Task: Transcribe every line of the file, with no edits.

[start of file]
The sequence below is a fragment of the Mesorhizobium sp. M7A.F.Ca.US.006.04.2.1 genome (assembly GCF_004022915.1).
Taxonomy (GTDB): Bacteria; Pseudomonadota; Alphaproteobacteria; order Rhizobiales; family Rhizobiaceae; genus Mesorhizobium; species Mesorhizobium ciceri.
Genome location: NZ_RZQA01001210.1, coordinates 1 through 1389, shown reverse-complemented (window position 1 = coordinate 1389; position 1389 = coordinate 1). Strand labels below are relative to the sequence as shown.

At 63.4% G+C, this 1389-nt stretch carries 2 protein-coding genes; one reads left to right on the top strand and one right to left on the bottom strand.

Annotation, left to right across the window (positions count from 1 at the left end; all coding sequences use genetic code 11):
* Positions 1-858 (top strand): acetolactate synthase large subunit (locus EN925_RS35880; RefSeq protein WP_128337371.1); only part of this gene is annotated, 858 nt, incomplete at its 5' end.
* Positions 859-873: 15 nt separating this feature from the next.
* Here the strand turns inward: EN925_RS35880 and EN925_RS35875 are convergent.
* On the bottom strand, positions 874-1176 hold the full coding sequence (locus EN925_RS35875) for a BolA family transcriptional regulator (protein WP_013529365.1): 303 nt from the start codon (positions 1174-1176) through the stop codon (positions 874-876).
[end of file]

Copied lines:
The sequence below is a fragment of the Mesorhizobium sp. M7A.F.Ca.US.006.04.2.1 genome (assembly GCF_004022915.1).
Taxonomy (GTDB): Bacteria; Pseudomonadota; Alphaproteobacteria; order Rhizobiales; family Rhizobiaceae; genus Mesorhizobium; species Mesorhizobium ciceri.
Genome location: NZ_RZQA01001210.1, coordinates 1 through 1389, shown reverse-complemented (window position 1 = coordinate 1389; position 1389 = coordinate 1). Strand labels below are relative to the sequence as shown.

At 63.4% G+C, this 1389-nt stretch carries 2 protein-coding genes; one reads left to right on the top strand and one right to left on the bottom strand.

Annotation, left to right across the window (positions count from 1 at the left end; all coding sequences use genetic code 11):
* Positions 1-858 (top strand): acetolactate synthase large subunit (locus EN925_RS35880; RefSeq protein WP_128337371.1); only part of this gene is annotated, 858 nt, incomplete at its 5' end.
* Positions 859-873: 15 nt separating this feature from the next.
* Here the strand turns inward: EN925_RS35880 and EN925_RS35875 are convergent.
* On the bottom strand, positions 874-1176 hold the full coding sequence (locus EN925_RS35875) for a BolA family transcriptional regulator (protein WP_013529365.1): 303 nt from the start codon (positions 1174-1176) through the stop codon (positions 874-876).